Malaysia shouldn’t allow politics to destroy graduate careers
By Zan Azlee
I HAVE a bit of a problem with certain aspects of Malaysia’s higher education system.
Aside from being a journalist and a filmmaker, I also teach Mass Communication to undergraduates at universities and colleges here. So I do have some degree of authority on the issue.
One of the biggest problems, to me, is that many employers tend to assume that those who graduate from local universities aren’t skilled enough to make employment. The issues they have with local graduates are many, ranging from language and communication skills to lack of practical knowledge.
Since I straddle both the industry and education, I have to say that from my experience as a hiring manager, it’s true it can be quite a challenge picking out a good candidate from our local talent pool.
I usually interview potential journalists and these are the two biggest problems I often encounter – lack of English language skills and/or lack of news sense. And that would mean that, whatever the industry, graduates just don’t have the right communication skills and industry knowledge.
Before I start detailing my experiences as an educator, allow me to highlight remarks made during a recent seminar in Kuala Lumpur that was organised by the Jeffrey Cheah Institute on Southeast Asia and the Malaysian Economic Association.
Professor Dwight Perkins, who is the Harold Hitchings Burbank Professor of Political Economy, Emeritus at the Harvard Kennedy School, said Malaysian universities simply aren’t producing graduates who can lead the nation and progress its economy.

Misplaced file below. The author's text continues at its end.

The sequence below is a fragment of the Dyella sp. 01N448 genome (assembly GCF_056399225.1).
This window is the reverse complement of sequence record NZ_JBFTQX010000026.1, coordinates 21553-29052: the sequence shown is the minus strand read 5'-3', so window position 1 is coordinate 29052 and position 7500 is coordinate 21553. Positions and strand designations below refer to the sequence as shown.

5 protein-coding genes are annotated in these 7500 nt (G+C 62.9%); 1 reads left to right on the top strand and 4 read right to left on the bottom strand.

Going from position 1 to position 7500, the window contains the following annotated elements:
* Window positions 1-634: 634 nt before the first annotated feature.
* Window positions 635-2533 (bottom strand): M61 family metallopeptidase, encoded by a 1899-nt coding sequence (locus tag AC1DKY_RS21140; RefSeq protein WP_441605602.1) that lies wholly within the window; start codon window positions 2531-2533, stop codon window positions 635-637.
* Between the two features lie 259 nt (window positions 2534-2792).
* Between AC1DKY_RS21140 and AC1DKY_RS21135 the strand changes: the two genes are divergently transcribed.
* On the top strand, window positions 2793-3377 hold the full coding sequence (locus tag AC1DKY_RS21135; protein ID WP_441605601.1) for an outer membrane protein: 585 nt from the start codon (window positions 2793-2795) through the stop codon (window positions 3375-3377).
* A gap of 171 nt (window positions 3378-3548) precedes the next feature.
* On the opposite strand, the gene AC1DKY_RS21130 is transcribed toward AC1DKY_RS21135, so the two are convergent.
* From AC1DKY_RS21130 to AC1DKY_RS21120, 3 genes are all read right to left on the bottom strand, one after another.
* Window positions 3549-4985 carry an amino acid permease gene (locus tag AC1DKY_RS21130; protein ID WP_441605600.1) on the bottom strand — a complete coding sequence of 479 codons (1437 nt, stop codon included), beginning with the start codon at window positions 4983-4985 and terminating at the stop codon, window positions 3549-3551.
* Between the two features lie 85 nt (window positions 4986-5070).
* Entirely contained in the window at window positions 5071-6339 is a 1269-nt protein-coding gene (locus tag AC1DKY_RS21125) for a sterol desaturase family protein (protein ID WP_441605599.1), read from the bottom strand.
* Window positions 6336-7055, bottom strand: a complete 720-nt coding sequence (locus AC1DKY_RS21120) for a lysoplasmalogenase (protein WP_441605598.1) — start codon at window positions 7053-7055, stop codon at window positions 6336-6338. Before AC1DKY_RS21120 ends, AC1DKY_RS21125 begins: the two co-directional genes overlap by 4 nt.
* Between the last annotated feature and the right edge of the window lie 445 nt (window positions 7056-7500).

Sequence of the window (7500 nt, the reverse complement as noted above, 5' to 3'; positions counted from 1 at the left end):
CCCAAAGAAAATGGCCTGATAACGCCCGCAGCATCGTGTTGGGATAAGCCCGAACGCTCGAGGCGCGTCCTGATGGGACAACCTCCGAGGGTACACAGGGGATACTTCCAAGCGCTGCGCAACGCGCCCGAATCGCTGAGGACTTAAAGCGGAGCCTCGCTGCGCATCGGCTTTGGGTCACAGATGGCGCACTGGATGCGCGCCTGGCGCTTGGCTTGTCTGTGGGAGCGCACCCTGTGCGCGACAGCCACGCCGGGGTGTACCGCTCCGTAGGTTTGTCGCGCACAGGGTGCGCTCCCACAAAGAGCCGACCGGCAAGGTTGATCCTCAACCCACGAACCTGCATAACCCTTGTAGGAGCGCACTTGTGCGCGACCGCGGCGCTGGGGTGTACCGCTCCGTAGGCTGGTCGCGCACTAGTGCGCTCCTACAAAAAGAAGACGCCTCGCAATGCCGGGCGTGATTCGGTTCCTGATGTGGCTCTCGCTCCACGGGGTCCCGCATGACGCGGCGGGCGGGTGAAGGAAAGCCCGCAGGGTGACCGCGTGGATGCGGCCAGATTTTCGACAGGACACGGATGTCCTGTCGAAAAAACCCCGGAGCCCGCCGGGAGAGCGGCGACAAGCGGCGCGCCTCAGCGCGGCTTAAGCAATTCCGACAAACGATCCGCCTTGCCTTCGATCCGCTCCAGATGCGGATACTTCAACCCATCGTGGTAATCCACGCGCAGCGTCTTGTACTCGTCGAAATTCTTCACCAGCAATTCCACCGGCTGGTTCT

The professor questioned the ability of Malaysian institutes to produce graduates with skills to innovate and an aptitude for research and development, without which the country will struggle with problems related to human capital.
One point he made, and which I have to strongly agree with, is that politics (too much of it) permeates Malaysia’s academic institutions. Perkins said that although teachers, management and students are picked on merit, a significant segment of the population continue to be left out.
This is in obvious reference to Malaysia’s affirmative action policy, a race-based system that benefits the country’s dominant race – the Malays and Bumiputera. He went on to say that the biggest problem in Malaysian universities is that privileges keep going to those who are already privileged.
Now let me explain the slightly more micro problems I’ve seen as an academic in Malaysia.
I’ve been teaching undergraduates for almost 13 years now. In local universities and colleges, the debate has always been on whether to be more practical or more theory-based when it comes to the syllabus. Most schools prefer to focus on the practical because they think this will train students the crucial “how to”.
Unfortunately, in the industry I’m in (film-making), what these universities fail to realise is that, although practical knowledge is essential, students must have a strong foundation in theory because without it, their understanding of the practical would mean very little.
Let’s take a look at specific examples.
Malaysia has always been the go-to place for post-production when it comes to big Hollywood film projects. The Academy award-winning film Life of Pi had its animation and post-production work done here. Netflix’s epic series Marco Polo was also done in Malaysia.